Friday, September 7, 2007

LGI News: Give priority to urban planning

["The transition from short to long term planning as represented by vision 2030 is a step in the right direction.

Vision 2030 and its predecessor, the Economic Recovery Strategy, are watershed documents whose implementation will forever change the destiny and direction of the nation.

The proof of the pudding, however, is in the eating. Time has come to start laying the foundation for implementing Vision 2030. Some of the items in the document require urgent bold policy actions.

The Problem Of Urban Planning and development is one of them.

According to Vision 2030, the population of Kenya will reach 60 million in the next 23 years. This will put Kenya in the same demographic league as current day Egypt.

OTHER THAN THIS, THE MORE worrying phenomenon is that 65-70 per cent of the population will be residing in urban areas. Nairobi alone is expected grow to a population of 15 million people by 2030.

This development will come with many challenges. While the entire country will bear the burden of providing resources for this big population, the urban areas will bear a disproportionate part of this burden. This will manifest itself in various ways.

First, the increased urban population will have unique demographic traits, with high proportions of the youth and single parents. More young people will be moving from the rural areas to the urban areas in search of education and employment.

Second, the already stretched resources in the urban areas will reach a crisis level unless measures are put in place to avert the inevitable. Housing and transportation will be key issues. One cannot belabour the problems with traffic jams in our major urban areas, especially in Nairobi and Mombasa.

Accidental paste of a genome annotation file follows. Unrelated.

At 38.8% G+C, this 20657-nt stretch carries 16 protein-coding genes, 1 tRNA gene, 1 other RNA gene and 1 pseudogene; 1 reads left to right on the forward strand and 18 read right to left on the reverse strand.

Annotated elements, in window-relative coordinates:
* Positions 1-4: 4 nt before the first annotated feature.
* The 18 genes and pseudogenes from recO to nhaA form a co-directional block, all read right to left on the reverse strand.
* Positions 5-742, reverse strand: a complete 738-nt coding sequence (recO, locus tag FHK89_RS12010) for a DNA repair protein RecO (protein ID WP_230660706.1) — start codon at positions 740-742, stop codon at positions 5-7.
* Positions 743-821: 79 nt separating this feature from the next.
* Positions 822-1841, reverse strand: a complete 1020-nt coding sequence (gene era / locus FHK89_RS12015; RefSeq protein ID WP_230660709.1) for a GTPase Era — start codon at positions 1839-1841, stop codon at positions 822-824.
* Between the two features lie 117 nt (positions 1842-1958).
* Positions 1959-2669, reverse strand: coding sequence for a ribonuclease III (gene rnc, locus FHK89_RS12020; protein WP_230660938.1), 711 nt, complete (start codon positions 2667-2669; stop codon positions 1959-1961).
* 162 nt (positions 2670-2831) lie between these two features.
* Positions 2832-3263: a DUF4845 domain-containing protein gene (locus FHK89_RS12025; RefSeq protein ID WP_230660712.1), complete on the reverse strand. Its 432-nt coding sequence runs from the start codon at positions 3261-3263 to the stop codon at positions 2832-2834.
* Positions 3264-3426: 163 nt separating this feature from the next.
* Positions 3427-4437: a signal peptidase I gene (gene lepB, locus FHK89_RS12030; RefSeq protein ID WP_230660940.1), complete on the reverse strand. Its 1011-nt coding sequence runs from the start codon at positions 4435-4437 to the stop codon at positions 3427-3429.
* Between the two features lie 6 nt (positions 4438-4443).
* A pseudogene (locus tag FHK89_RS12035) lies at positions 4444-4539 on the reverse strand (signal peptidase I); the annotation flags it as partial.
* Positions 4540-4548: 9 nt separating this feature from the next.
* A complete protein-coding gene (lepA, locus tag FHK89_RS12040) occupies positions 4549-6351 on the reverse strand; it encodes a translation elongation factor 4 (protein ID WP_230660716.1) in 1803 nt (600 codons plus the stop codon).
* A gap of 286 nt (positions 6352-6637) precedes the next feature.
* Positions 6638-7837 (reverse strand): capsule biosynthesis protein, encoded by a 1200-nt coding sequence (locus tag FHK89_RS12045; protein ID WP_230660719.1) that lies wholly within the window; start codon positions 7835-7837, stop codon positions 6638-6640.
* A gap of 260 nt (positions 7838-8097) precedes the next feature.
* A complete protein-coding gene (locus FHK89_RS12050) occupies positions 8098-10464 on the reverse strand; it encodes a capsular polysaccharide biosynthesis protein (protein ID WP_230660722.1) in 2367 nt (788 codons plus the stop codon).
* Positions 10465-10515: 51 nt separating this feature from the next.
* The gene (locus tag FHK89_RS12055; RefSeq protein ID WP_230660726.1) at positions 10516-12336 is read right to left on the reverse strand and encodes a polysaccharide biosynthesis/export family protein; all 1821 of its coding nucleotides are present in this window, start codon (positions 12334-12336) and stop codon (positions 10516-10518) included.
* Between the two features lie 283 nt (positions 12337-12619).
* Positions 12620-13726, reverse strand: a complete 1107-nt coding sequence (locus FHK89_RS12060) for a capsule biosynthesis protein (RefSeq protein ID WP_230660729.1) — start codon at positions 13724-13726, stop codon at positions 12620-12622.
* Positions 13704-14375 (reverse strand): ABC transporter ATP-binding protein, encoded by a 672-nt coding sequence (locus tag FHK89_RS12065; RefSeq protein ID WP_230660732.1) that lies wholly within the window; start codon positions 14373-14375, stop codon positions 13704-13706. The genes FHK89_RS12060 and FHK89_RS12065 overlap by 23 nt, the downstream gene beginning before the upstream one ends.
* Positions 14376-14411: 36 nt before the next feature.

Left to their own devices, other urban problems will not just disappear. On the contrary, they will be aggravated as we move towards 2030. Pollution will not disappear through divine intervention and the crisis in council-run health and educational facilities can only get worse.

Lack of sports and other recreational facilities will only be exacerbated by the rapid population growth and rural urban migration. Security, if an issue today, will be worse in another 23 years. All these issues do not require small, incremental improvements in the way we approach urban planning. On the contrary, they require strategic thinking and planning.

This strategic thinking will necessitate restructuring of the bodies responsible for the management of urban centres.

Today there appears to be no clear ownership of the planning processes in urban areas. Functions and responsibilities are straddled between various ministries.

For example, the ministry of Housing whose mandate is to develop housing units has to ‘’beg’’ the city or town councils under the Ministry of Local Government to approve plans. While the councils are semi-autonomous in matters of health and education, the dependence on the parent Health and Education ministries is significant.

THESE MANY LAYERS CREATE multiple glitches in urban management. To move to a more strategic approach, the starting point is to establish clear, single ownership of the urban planning responsibility. This could be done through the creation of a ministry for Housing and Urban Planning.

A ministry for Housing and Urban Planning would largely inherit all the functions of the Ministry of Housing and the Ministry of Local Government. It by consolidating such functions that we can prepare our cities for the new challenges ahead.

Mr Mbaru is the chairman of the Nairobi Stock Exchange"]

LGI News: Crippling poverty in land of poverty